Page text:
By Tom Ozimek
White House spokesperson Jen Psaki said Friday that the $1.9 trillion relief package—panned by Republicans as a liberal wish list packed with non-pandemic-related spending priorities—is an “incredibly progressive bill,” and expressed the expectation that congressional progressives will give it their stamp of approval when the bill circles back to the House.
Psaki made the remarks at a White House press briefing in response to a question about how the demands of moderate Democrats were forcing a series of compromises on the bill, as it makes its way through the Senate, that might rankle the Democratic Party’s progressive wing. These include lowering the extra federal unemployment benefit top-up from $400 to $300, and tightening thresholds for who is eligible to receive stimulus checks.
Late Friday, Senate leaders and moderate Sen. Joe Manchin (D-W.Va.) struck a deal over the extra jobless benefits, breaking a logjam that had stalled the party’s showpiece $1.9 trillion COVID-19 relief bill. Manchin, who was at the center of an hours-long holdup, eventually threw his support behind the deal, clearing the way for the Senate to begin a climactic, marathon series of votes and, eventually, approval of the sweeping legislation.
The reporter asked Psaki if President Joe Biden is “concerned at all about losing progressives once this bill goes back to the House? And is there anything that he’s looking to do to cater to some of those more progressive demands?”
Psaki replied by saying that, despite the changes, “this is an incredibly progressive bill,” and outlined how the unemployment benefit compromise which, while lowering the size of the payout to $300, extends the disbursement period from August to September and makes the first $10,200 of jobless benefits tax-free, providing more relief to the unemployed than the current legislation.
“It’s different person to person, of course, but on average it would provide more relief,” Psaki said. “So that sounds pretty progressive to me.”
“We think this is a package that is incredibly appealing to many progressives in the country, and certainly should be to all progressives in the Congress,” she added, listing some of the bill’s contents that are likely to meet with a nod of approval from progressives.
She said it cuts child poverty in half, chiefly by expanding the Child Tax Credit. The bill also includes tens of billions of dollars for rental and homeowners assistance, which Psaki said “will benefit lower-income, disproportionately black and brown renters and homeowners.”
There is also money to ramp up vaccinations and support the reopening of schools.
“Reopening schools and schools being closed is—has a disproportionate impact on lower-income communities,” Psaki said, adding in summary, “Those are progressive proposals, progressive ideas, and a $1.9 trillion package is certainly a progressive-sized package.”
She said the White House is hopeful that the progressive members of the House will support the bill when it circles back for their seal of approval, as part of the standard legislative merry-go-round.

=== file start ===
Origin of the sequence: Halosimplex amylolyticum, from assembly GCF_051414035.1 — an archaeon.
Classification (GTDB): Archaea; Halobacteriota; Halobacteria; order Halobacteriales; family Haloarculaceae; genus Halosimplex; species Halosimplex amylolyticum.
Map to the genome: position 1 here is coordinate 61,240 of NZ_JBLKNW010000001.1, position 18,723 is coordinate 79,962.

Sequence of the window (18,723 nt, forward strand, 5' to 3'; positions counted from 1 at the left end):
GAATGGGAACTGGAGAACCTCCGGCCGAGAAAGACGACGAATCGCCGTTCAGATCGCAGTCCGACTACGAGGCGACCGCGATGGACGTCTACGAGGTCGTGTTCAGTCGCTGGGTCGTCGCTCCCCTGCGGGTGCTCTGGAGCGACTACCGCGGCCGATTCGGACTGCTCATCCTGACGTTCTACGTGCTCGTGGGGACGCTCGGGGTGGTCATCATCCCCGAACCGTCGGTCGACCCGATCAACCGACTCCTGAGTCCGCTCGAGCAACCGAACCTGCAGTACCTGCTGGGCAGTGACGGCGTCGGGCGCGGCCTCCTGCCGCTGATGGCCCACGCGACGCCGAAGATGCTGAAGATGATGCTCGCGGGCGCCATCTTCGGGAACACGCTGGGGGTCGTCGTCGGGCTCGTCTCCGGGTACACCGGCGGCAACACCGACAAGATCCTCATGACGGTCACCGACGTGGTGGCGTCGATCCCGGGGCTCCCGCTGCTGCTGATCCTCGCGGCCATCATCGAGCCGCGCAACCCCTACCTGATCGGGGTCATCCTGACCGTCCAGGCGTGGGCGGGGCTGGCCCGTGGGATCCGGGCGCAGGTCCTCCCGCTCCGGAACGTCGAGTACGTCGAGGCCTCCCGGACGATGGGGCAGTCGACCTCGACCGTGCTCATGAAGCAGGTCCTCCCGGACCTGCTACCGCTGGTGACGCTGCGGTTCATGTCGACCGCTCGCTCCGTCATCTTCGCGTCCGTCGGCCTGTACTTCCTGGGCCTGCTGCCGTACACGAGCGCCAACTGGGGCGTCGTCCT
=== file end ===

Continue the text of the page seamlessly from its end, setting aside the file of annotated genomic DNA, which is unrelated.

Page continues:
Other compromises in the Senate version of the bill, compared to the House version, include tighter eligibility for the $1,400 direct payments, axing of the $15 federal minimum wage, and caps on money for state and local governments.
A Republican bugbear, state and local funding remains at a whopping $350 billion, but adds a compromise stipulation that the money can only cover costs incurred by the end of 2024. The Senate version of the bill also prohibits states from using the money to offset tax cuts and stipulates that it cannot be used to shore up pension funds, with lawmakers generally looking to focus the funds on covering costs and revenue shortfalls arising from the pandemic.
The Senate version of the bill also provides more money to hospitals, raises a health insurance premium subsidy for company health plans from 85 to 100 percent, ensuring laid-off workers can remain on their employer health plans at no cost through the end of September.
It also makes COVID-19 student loan relief tax-free, and provides an additional $510 million for homeless services under the Federal Emergency Management Agency, and $175 million for the Corporation for Public Broadcasting.
The final vote on the $1.9 trillion bill is expected to be held sometime on Saturday. If the Senate passes the bill, the House would have to sign off on the amendments before Biden could sign it into law.
Democrats are looking for the bill to be signed before March 14, when enhanced unemployment benefits and some other aid are due to expire.
Republicans have denounced the $1.9 trillion relief package for provisions unrelated to the pandemic and have panned parts of the bill as a “liberal wish list.”
Just before the bill passed the House last week, House Minority Leader Kevin McCarthy (R-Calif.) took aim at its bevy of non-COVID-19-related spending, alleging it caters to “special interest allies” and proclaiming that “the swamp is back.”
“The amount of money that actually goes to defeating the virus is less than nine percent,” McCarthy said, alleging that Democrats were “so embarrassed by all the non-COVID waste in this bill that they are jamming it through in the dead of night.”
The bill passed the House at around 2 a.m. on Feb. 27 by a vote of 219-212, with all Republicans and two Democrats voting against.
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